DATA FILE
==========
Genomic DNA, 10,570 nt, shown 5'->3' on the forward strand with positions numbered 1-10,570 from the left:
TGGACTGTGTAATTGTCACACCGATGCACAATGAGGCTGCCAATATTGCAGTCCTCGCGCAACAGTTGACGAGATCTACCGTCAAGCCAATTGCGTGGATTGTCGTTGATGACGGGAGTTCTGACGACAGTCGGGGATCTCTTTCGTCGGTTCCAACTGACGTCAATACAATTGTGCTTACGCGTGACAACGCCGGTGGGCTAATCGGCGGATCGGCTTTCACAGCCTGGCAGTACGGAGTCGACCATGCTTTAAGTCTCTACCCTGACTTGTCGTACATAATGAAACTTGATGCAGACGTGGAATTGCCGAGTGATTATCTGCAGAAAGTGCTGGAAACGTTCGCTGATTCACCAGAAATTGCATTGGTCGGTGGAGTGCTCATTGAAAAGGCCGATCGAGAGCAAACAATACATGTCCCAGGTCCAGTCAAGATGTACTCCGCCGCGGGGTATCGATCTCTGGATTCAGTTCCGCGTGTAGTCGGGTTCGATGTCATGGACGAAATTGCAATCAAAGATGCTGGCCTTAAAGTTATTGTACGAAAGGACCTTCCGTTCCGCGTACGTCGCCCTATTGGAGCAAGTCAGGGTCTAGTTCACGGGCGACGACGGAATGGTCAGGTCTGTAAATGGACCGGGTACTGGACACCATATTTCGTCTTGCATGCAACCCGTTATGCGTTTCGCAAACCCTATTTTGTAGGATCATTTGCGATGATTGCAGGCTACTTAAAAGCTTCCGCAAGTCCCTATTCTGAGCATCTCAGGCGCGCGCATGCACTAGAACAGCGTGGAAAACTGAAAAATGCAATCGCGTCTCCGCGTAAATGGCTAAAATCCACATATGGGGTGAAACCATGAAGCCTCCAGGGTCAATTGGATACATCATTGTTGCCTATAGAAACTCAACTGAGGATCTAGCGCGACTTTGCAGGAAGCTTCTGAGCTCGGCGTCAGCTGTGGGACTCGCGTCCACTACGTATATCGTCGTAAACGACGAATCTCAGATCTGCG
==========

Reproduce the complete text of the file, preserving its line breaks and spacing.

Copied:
Genomic DNA, 10,570 nt, shown 5'->3' on the forward strand with positions numbered 1-10,570 from the left:
TGGACTGTGTAATTGTCACACCGATGCACAATGAGGCTGCCAATATTGCAGTCCTCGCGCAACAGTTGACGAGATCTACCGTCAAGCCAATTGCGTGGATTGTCGTTGATGACGGGAGTTCTGACGACAGTCGGGGATCTCTTTCGTCGGTTCCAACTGACGTCAATACAATTGTGCTTACGCGTGACAACGCCGGTGGGCTAATCGGCGGATCGGCTTTCACAGCCTGGCAGTACGGAGTCGACCATGCTTTAAGTCTCTACCCTGACTTGTCGTACATAATGAAACTTGATGCAGACGTGGAATTGCCGAGTGATTATCTGCAGAAAGTGCTGGAAACGTTCGCTGATTCACCAGAAATTGCATTGGTCGGTGGAGTGCTCATTGAAAAGGCCGATCGAGAGCAAACAATACATGTCCCAGGTCCAGTCAAGATGTACTCCGCCGCGGGGTATCGATCTCTGGATTCAGTTCCGCGTGTAGTCGGGTTCGATGTCATGGACGAAATTGCAATCAAAGATGCTGGCCTTAAAGTTATTGTACGAAAGGACCTTCCGTTCCGCGTACGTCGCCCTATTGGAGCAAGTCAGGGTCTAGTTCACGGGCGACGACGGAATGGTCAGGTCTGTAAATGGACCGGGTACTGGACACCATATTTCGTCTTGCATGCAACCCGTTATGCGTTTCGCAAACCCTATTTTGTAGGATCATTTGCGATGATTGCAGGCTACTTAAAAGCTTCCGCAAGTCCCTATTCTGAGCATCTCAGGCGCGCGCATGCACTAGAACAGCGTGGAAAACTGAAAAATGCAATCGCGTCTCCGCGTAAATGGCTAAAATCCACATATGGGGTGAAACCATGAAGCCTCCAGGGTCAATTGGATACATCATTGTTGCCTATAGAAACTCAACTGAGGATCTAGCGCGACTTTGCAGGAAGCTTCTGAGCTCGGCGTCAGCTGTGGGACTCGCGTCCACTACGTATATCGTCGTAAACGACGAATCTCAGATCTGCG